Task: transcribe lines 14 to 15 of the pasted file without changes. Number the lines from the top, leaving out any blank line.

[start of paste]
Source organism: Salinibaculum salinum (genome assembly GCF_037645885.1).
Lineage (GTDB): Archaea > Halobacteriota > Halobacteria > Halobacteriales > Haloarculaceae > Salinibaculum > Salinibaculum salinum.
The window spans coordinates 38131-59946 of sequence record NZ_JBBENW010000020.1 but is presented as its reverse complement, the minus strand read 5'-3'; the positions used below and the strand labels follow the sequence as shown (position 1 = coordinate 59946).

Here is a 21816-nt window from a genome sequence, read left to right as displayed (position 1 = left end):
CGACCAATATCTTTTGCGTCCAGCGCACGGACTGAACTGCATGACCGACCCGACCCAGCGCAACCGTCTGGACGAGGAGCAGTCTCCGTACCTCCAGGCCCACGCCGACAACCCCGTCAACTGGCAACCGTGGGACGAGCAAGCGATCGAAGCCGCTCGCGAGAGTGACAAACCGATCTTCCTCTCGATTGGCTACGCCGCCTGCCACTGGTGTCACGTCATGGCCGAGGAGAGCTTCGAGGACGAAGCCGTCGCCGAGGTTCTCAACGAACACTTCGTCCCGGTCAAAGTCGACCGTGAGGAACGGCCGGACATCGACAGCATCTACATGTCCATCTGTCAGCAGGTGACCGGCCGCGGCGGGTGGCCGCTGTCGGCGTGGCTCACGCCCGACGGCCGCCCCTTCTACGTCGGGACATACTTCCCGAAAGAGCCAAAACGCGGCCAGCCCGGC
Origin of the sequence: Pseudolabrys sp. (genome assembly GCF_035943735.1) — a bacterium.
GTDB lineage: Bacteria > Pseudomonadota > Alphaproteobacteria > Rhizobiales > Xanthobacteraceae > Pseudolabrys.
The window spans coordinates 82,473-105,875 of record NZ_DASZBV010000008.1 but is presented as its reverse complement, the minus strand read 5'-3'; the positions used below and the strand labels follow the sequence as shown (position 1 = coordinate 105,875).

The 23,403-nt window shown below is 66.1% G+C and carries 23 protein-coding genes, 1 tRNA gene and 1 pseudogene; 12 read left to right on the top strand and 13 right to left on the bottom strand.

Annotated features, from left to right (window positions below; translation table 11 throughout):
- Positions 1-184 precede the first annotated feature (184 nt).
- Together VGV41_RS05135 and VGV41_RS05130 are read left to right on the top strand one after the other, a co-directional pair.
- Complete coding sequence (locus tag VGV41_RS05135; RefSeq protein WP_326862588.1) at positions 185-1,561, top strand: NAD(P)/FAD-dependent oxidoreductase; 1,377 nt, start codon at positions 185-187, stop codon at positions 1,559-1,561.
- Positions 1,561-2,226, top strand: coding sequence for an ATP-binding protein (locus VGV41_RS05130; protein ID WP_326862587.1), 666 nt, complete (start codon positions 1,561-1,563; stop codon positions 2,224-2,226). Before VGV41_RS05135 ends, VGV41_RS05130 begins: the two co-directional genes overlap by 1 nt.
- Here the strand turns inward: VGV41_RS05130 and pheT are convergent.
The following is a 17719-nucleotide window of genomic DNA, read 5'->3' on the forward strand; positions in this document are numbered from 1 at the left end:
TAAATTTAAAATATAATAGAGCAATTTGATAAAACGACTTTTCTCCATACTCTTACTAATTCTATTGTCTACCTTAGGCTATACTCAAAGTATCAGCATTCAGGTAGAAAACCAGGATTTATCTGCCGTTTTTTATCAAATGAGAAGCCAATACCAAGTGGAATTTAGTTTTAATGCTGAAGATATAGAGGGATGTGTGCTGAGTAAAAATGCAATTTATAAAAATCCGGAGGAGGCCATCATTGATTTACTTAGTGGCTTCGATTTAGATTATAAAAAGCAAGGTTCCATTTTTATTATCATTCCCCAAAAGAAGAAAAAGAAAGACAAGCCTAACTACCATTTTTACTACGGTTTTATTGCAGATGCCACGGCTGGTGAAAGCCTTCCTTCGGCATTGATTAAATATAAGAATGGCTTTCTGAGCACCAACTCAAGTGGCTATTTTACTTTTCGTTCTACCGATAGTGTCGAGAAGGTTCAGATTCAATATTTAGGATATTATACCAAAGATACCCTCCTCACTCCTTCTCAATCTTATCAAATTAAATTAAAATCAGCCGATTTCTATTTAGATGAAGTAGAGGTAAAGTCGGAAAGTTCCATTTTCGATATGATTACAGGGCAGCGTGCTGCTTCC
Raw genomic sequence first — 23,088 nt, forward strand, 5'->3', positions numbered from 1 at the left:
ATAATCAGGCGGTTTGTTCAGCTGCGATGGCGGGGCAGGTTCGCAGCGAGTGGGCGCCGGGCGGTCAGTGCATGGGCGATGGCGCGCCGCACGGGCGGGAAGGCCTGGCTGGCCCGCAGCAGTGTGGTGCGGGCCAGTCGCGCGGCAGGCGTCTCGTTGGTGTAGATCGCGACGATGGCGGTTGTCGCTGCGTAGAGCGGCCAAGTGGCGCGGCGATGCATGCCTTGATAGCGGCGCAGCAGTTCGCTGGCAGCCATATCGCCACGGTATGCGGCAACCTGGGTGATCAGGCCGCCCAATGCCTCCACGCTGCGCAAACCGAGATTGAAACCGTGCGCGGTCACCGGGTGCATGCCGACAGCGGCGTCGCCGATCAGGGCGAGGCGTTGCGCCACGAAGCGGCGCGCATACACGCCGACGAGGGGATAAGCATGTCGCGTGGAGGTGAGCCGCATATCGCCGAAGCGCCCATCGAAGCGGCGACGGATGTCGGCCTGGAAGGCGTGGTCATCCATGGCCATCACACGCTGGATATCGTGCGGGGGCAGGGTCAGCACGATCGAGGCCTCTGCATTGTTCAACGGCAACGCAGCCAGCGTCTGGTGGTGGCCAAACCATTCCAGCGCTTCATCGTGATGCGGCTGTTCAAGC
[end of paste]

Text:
- Positions 1,561-2,226, top strand: coding sequence for an ATP-binding protein (locus VGV41_RS05130; protein ID WP_326862587.1), 666 nt, complete (start codon positions 1,561-1,563; stop codon positions 2,224-2,226). Before VGV41_RS05135 ends, VGV41_RS05130 begins: the two co-directional genes overlap by 1 nt.
- Here the strand turns inward: VGV41_RS05130 and pheT are convergent.